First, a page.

Researchers believe they can make millions of homes in Europe gas-free in the near future, after inventing a “heat battery” based on salt and water.
The team from Eindhoven University of Technology say their cheap, compact battery system is ready for real-world tests and will be a “game-changer for energy transition”.
The heat battery is based on an old thermochemical principle, which is that when water is added to salt it produces heat. The reverse is also possible, whereby heat can be used to evaporate the water, thus storing the heat energy inside the salt.
Storing heat within dry salt makes the battery completely loss-free, providing an incredibly efficient way to store energy for future use. This is particularly useful when energy supply is coming from renewable sources, such as wind and solar, which tend to fluctuate significantly and therefore require gas or other sources to suplement them.
It took 12 years to develop and create a battery design that could actually work at scale, with researchers saying it comes at a critical time with European countries looking to wean themselves off Russian gas following the invasion of Ukraine.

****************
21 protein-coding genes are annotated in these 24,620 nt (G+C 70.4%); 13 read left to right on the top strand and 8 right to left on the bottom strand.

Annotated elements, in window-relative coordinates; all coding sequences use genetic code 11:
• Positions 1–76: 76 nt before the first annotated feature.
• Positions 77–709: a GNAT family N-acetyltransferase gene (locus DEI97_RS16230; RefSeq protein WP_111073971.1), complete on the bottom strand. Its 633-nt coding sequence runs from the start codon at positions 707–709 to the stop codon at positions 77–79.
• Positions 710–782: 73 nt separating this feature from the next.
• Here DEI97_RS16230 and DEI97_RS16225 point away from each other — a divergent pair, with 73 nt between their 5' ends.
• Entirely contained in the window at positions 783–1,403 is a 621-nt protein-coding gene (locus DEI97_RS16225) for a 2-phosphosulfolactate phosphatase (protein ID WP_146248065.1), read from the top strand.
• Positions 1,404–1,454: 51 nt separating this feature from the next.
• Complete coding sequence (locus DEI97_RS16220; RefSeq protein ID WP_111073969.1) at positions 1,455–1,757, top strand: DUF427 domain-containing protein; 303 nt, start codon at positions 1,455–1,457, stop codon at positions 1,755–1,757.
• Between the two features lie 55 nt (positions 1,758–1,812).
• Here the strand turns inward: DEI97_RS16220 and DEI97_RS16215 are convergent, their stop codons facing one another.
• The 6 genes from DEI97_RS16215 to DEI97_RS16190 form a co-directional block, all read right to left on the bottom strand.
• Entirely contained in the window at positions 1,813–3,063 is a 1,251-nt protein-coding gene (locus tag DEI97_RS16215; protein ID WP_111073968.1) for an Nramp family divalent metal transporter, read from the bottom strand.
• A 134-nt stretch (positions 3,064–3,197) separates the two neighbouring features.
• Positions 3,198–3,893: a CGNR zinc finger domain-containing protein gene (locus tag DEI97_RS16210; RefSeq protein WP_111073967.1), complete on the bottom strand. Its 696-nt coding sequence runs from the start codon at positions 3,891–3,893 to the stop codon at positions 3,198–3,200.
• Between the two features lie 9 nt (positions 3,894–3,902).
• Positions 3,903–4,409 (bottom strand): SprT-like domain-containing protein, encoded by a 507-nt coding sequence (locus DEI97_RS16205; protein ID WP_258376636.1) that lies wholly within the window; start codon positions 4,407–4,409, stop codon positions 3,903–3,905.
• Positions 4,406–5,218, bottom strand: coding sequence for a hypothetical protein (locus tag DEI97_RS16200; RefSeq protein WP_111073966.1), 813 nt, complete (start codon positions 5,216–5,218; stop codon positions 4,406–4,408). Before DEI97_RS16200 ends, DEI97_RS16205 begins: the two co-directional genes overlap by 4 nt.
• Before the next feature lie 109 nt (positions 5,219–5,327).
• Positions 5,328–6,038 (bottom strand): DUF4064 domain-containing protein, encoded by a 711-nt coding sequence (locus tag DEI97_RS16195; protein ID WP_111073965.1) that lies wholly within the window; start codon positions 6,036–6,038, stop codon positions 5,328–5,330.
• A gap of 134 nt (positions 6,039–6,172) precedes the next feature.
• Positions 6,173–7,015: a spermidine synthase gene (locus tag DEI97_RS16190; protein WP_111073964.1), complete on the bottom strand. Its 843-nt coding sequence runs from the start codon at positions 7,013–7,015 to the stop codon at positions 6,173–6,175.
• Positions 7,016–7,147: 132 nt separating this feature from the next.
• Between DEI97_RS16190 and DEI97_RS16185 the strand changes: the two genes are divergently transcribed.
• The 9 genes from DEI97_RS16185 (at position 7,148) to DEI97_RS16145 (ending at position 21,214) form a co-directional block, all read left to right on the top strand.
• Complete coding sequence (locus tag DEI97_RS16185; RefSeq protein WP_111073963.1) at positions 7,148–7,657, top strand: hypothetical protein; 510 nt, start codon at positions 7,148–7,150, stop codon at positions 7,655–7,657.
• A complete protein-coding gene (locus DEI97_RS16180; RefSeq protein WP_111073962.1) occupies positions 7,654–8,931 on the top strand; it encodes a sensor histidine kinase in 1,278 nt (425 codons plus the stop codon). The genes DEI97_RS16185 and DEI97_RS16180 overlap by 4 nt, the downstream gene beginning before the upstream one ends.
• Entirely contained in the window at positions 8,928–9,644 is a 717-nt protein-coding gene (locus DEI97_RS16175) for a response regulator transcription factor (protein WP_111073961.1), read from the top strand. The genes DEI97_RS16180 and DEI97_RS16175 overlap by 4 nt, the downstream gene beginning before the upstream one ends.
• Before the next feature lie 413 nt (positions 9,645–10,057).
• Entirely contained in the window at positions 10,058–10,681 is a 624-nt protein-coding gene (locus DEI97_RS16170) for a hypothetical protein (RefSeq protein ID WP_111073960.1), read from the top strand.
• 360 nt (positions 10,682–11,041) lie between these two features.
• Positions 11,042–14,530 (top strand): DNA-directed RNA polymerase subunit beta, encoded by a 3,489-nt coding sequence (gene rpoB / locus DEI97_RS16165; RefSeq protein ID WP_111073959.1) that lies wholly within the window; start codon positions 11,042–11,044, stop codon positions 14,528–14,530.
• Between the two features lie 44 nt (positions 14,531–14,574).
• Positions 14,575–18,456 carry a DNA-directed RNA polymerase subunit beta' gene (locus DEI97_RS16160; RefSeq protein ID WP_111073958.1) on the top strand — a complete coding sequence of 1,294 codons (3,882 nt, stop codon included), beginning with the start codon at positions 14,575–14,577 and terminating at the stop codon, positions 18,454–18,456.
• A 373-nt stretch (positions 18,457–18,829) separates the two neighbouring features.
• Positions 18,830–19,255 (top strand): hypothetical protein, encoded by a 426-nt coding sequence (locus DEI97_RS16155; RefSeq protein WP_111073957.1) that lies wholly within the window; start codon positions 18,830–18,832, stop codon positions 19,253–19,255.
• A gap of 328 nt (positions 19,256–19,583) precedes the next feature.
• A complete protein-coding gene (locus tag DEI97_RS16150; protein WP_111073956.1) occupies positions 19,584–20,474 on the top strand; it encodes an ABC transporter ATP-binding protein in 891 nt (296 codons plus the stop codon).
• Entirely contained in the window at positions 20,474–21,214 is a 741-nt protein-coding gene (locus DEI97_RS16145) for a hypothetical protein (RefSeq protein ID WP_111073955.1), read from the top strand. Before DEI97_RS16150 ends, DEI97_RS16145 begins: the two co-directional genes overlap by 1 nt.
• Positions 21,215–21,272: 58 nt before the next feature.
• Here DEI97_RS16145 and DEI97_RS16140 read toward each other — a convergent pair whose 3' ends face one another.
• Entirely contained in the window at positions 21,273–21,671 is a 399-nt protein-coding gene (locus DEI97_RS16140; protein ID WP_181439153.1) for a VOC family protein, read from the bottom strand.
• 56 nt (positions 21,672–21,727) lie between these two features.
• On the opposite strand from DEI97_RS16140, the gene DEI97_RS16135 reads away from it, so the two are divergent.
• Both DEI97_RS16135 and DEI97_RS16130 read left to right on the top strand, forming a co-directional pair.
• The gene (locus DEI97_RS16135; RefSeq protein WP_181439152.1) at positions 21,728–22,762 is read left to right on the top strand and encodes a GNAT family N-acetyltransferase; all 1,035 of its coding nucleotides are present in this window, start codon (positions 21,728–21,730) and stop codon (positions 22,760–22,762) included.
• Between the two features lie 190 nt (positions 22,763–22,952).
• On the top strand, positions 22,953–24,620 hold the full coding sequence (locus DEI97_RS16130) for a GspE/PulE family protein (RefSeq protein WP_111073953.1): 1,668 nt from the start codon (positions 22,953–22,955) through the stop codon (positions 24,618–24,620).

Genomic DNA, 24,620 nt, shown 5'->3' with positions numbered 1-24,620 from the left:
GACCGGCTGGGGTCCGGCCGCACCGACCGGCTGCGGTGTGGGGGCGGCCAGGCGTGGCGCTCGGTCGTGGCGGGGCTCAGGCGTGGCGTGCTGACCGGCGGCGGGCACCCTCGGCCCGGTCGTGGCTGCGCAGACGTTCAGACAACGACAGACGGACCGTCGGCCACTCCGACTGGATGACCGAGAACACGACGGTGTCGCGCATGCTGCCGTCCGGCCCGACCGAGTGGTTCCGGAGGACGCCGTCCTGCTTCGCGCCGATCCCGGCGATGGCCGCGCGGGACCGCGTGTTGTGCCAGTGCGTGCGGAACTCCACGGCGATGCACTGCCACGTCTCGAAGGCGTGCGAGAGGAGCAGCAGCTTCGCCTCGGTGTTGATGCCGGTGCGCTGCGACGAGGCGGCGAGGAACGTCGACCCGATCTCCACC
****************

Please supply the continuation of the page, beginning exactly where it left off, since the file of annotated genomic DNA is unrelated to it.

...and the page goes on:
The heat source to store in the salt can be taken from industrial by-products, such as the residual “heat waste” in factories or surplus heat from data centers.
“If industrial residual heat could be used to heat homes, you have a win-win situation: homes could be made independent of gas – an even more urgent need given the dependence on Russian gas – and CO2 emissions would be reduced,” Eindhoven University of Technology said in a statement.
The system is made up of a heat exchanger, fan, evaporator/ condenser and a boiler with salt particles. Despite its simplicity, the proof-of-concept was capable of providing heating for an average family of four for two days.
Engineers have since upgraded this to a fully working protoype, around the size of a large cabinet, that could be used in the real world. With nearly 30 times the storage capacity, the system could heat a home for up to two months.
“It is not yet a product, but everything is now ready to be tested for the first time in a real-world situation,” said Olaf Adan, a professor at Eindhoven University of Technology.
“While the potential is great, we have also seen many great potential technologies that have not made it. So we’re going to keep our feet on the ground and take this one step at a time.”
A pilot is already being set up to test the technology later this year in homes in France, Poland and the Netherlands.
If successful, Professor Adan claims it could be used to wean millions of homes off gas in the near future.
“In the Netherlands we have about 150 PetaJoule [a number with 15 zeros] of residual heat from industry per year,” he said.
“That would enable you to take almost 3.5 million homes off the gas, which is more than twice the target of the Dutch government, namely 1.5 million homes gas-free by 2030.”
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